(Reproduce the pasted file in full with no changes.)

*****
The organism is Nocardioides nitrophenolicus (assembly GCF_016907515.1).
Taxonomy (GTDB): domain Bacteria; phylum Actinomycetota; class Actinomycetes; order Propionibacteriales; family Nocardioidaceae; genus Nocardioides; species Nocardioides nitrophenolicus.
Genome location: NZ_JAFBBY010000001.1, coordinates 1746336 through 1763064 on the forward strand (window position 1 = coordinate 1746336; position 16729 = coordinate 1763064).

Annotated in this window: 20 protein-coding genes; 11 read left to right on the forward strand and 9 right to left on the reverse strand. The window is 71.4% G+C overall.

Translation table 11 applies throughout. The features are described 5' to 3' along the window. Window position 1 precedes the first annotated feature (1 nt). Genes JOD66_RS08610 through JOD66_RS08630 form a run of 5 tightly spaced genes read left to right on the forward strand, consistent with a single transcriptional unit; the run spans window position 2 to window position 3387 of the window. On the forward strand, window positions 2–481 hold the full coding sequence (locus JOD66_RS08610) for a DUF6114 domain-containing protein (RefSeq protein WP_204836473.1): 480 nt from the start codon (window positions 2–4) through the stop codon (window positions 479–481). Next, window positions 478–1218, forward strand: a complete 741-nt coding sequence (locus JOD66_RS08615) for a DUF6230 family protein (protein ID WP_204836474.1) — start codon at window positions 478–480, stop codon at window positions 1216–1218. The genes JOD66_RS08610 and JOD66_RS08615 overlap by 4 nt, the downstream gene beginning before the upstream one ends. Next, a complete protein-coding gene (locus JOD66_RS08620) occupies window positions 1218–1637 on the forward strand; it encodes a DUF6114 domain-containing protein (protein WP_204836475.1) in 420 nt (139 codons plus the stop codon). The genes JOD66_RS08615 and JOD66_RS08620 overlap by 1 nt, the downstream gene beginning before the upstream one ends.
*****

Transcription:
The organism is Nocardioides nitrophenolicus (assembly GCF_016907515.1).
Taxonomy (GTDB): domain Bacteria; phylum Actinomycetota; class Actinomycetes; order Propionibacteriales; family Nocardioidaceae; genus Nocardioides; species Nocardioides nitrophenolicus.
Genome location: NZ_JAFBBY010000001.1, coordinates 1746336 through 1763064 on the forward strand (window position 1 = coordinate 1746336; position 16729 = coordinate 1763064).

Annotated in this window: 20 protein-coding genes; 11 read left to right on the forward strand and 9 right to left on the reverse strand. The window is 71.4% G+C overall.

Translation table 11 applies throughout. The features are described 5' to 3' along the window. Window position 1 precedes the first annotated feature (1 nt). Genes JOD66_RS08610 through JOD66_RS08630 form a run of 5 tightly spaced genes read left to right on the forward strand, consistent with a single transcriptional unit; the run spans window position 2 to window position 3387 of the window. On the forward strand, window positions 2–481 hold the full coding sequence (locus JOD66_RS08610) for a DUF6114 domain-containing protein (RefSeq protein WP_204836473.1): 480 nt from the start codon (window positions 2–4) through the stop codon (window positions 479–481). Next, window positions 478–1218, forward strand: a complete 741-nt coding sequence (locus JOD66_RS08615) for a DUF6230 family protein (protein ID WP_204836474.1) — start codon at window positions 478–480, stop codon at window positions 1216–1218. The genes JOD66_RS08610 and JOD66_RS08615 overlap by 4 nt, the downstream gene beginning before the upstream one ends. Next, a complete protein-coding gene (locus JOD66_RS08620) occupies window positions 1218–1637 on the forward strand; it encodes a DUF6114 domain-containing protein (protein WP_204836475.1) in 420 nt (139 codons plus the stop codon). The genes JOD66_RS08615 and JOD66_RS08620 overlap by 1 nt, the downstream gene beginning before the upstream one ends.